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Upcoming ARISS contact with National Electronics Museum,Linthicum, MD



An International Space Station school contact has been planned with participants at National Electronics Museum, Linthicum, MD on 01 Sept. The event is scheduled to begin at approximately 15:09 UTC. The duration of the contact is approximately 9 minutes and 30 seconds. The contact will be direct between NA1SS and K3CUJ. The contact should be audible over the eastern U.S. and adjacent areas. Interested parties are invited to listen in on the 145.80 MHz downlink. The contact is expected to be conducted in English.

 

 

The National Electronics Museum is located just outside Baltimore, Maryland. NEM is home to the country's largest collection of historic defense electronics, including radar, radios, electronic countermeasures, sonar, and space sensors. The museum also has objects derived from defense electronics like the Apollo XI camera and early GPS equipment.

 

The students are Junior and Senior schoolers from the local Baltimore area. They have completed a six-week amateur radio course and are now licensed hams. As part of their training, they used an AMSAT satellite to make a contact. Their first contact as hams is with the ISS. 

 

 

Participants will ask as many of the following questions as time allows: 

 

1.  What was the scariest part about being in space?

2.  How does solar activity affect you while you're in the space station?

3.  What's the smallest object on earth you can identify from space?

4.  When you look at Earth what do you see?

5.  Is the food all freeze dried? Do you have Twinkies?

6.  Are you required to have a ham license to go to space?

7.  Is Ham Radio fun?

8.  How do you contact your family from space?

9.  How far does your radio reach?

10. Did you ever experience anything that no amount of training could have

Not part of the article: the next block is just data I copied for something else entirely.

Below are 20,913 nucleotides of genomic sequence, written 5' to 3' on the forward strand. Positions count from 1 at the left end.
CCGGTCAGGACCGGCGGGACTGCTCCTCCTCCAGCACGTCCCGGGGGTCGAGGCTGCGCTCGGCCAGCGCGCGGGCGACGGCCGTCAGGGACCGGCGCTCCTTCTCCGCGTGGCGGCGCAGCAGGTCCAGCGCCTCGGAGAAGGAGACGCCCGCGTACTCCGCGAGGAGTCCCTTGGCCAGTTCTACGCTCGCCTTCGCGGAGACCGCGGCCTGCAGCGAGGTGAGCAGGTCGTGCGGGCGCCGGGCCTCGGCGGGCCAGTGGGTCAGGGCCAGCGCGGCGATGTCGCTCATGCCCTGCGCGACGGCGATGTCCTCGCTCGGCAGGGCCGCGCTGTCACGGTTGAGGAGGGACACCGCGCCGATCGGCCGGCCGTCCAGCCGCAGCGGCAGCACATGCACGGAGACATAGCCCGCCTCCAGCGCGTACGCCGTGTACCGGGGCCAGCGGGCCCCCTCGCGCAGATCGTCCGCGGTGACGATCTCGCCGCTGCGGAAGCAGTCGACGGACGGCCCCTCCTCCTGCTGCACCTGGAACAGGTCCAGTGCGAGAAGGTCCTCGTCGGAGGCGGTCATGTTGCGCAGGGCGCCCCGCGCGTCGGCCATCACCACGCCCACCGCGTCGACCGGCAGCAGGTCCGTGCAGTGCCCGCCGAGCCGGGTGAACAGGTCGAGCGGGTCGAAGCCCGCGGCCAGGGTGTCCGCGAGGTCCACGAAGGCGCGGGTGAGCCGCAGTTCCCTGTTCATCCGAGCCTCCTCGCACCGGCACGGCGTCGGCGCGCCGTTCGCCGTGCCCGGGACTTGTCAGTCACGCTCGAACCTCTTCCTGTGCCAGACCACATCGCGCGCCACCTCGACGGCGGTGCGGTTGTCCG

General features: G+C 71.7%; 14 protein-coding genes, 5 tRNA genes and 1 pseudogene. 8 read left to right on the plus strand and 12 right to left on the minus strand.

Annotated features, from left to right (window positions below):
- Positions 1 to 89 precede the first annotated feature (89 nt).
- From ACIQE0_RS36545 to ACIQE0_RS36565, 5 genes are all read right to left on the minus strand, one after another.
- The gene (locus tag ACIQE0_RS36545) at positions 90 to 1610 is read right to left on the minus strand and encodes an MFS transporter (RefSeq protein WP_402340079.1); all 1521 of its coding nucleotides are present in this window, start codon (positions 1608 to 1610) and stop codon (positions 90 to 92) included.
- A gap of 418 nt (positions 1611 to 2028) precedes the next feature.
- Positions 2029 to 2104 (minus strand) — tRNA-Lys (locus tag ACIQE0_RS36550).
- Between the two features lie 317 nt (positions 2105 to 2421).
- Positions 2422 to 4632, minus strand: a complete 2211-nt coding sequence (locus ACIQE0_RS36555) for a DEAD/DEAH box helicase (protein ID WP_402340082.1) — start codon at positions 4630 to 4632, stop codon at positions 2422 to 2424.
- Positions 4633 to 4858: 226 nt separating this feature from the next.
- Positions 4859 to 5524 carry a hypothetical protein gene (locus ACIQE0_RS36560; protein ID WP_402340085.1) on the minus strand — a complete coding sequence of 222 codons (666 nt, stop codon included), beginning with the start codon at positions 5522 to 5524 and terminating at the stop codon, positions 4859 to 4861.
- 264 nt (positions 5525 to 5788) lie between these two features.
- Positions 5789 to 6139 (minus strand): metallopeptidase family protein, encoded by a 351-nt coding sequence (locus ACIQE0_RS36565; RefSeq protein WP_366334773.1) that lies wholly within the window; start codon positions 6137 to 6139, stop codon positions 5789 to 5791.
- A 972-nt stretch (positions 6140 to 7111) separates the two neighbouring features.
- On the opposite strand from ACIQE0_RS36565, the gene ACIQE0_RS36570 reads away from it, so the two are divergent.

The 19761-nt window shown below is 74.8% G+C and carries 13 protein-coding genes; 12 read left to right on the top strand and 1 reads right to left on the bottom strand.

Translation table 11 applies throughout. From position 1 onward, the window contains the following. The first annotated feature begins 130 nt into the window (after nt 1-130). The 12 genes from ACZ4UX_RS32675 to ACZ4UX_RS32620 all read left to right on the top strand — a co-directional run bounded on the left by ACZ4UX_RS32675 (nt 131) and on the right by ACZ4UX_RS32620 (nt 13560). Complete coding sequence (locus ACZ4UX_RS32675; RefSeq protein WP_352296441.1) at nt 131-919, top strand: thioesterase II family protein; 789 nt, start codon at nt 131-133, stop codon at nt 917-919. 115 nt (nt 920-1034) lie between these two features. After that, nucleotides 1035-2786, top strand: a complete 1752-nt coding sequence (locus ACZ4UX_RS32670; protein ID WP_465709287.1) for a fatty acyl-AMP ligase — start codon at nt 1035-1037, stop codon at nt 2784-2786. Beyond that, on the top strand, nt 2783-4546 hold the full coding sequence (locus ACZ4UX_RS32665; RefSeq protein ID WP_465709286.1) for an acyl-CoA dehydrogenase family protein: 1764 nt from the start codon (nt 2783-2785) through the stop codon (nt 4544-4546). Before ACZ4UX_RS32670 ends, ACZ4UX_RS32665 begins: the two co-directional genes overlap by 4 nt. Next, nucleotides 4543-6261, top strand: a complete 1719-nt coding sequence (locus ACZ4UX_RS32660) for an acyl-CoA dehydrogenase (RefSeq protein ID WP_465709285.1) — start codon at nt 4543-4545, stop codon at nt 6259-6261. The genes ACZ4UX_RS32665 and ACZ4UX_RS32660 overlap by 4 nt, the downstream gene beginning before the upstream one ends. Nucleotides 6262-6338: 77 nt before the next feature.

prepared you for?

11. Is the experience of space what you expected?

12. Does being up in space get boring after a while?

13. How many times a day do you circle the earth?

14. What do you miss?

15. Do you speak on Ham Radio often?

16. Is it hard to move around without gravity?

17. Do you view the world differently now that you have seen it from space?

18. What do you have to major in college to start your career as an 

    astronaut?

 

Information about the upcoming ARISS contacts can be found at http://www.ariss.org/upcoming.htm#NextContact. 

 

Next planned event(s):

 

  1.  Iruma Junior Ham Club, Iruma, Japan, direct via JK1ZAM

      Sun, 02Sept2012 08:32 UTC 

 

  2.  Marcelino Canino Canino Middle School, Puerto Rico, telebridge via 

      K6DUE 

      Tue, 04Sept2012 14:17 UTC 

 

  3.  Gymnasium Michelstadt, Michelstadt, Germany, direct via DKØDK  

      Fri, 07Sept2012 08:52 UTC 

 

  4.  Tara Anglican School, North Parramatta, New South Wales, Australia, 

      telebridge via ON4ISS 

      Sun, 09Sept2012 08:50 UTC 

 

 

ARISS is an international educational outreach program partnering the participating space agencies, NASA, Russian Space Agency, ESA, CNES, JAXA, and CSA, with the AMSAT and IARU organizations from participating countries.

 

ARISS offers an opportunity for students to experience the excitement of Amateur Radio by talking directly with crewmembers on-board the International Space Station. Teachers, parents and communities see, first hand, how Amateur Radio and crewmembers on ISS can energize youngsters' interest in science, technology, and learning. Further information on the ARISS program is available on the website http://www.ariss.org/ (graciously hosted by the Radio Amateurs of Canada).

 

Thank you & 73,

David - AA4KN

 

 
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